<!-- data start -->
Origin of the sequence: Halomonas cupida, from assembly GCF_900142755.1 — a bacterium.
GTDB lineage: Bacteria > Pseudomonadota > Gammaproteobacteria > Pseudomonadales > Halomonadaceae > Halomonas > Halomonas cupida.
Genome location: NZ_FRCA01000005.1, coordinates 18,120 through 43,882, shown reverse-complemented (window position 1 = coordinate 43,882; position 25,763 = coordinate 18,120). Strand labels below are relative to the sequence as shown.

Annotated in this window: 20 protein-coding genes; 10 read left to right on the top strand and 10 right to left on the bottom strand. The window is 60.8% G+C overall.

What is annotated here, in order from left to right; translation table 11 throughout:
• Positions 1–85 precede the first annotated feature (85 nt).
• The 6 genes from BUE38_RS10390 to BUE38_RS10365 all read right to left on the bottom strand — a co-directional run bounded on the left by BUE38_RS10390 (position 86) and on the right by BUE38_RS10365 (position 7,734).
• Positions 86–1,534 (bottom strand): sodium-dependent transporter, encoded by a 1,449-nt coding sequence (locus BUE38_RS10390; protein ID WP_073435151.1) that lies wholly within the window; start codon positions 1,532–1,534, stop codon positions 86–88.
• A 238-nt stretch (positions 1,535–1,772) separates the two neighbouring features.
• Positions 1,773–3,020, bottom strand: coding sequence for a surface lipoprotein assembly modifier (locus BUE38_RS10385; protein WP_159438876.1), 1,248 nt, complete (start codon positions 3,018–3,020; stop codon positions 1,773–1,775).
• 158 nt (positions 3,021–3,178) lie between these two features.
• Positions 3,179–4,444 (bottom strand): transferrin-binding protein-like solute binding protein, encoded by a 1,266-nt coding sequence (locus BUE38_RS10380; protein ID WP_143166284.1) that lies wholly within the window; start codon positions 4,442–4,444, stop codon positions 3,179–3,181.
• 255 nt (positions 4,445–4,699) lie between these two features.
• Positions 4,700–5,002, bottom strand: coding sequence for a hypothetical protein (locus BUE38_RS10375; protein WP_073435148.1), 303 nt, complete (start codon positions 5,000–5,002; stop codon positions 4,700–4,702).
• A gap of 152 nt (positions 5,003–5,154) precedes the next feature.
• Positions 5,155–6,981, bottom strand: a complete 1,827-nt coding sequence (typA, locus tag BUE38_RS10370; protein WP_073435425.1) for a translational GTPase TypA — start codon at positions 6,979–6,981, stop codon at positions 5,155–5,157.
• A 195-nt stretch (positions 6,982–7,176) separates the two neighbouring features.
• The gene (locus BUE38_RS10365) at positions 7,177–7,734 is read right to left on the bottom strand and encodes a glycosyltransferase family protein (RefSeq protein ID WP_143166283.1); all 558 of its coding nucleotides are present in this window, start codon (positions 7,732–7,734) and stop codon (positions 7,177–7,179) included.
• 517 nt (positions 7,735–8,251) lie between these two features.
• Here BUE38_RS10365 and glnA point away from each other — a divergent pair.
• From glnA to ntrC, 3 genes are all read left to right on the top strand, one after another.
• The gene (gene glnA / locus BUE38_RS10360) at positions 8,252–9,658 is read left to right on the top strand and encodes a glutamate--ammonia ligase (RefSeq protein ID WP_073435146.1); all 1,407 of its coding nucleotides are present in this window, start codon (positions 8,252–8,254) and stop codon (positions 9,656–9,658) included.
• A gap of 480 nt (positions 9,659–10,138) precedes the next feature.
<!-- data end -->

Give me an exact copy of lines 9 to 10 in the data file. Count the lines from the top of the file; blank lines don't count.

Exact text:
• A 238-nt stretch (positions 1,535–1,772) separates the two neighbouring features.
• Positions 1,773–3,020, bottom strand: coding sequence for a surface lipoprotein assembly modifier (locus BUE38_RS10385; protein WP_159438876.1), 1,248 nt, complete (start codon positions 3,018–3,020; stop codon positions 1,773–1,775).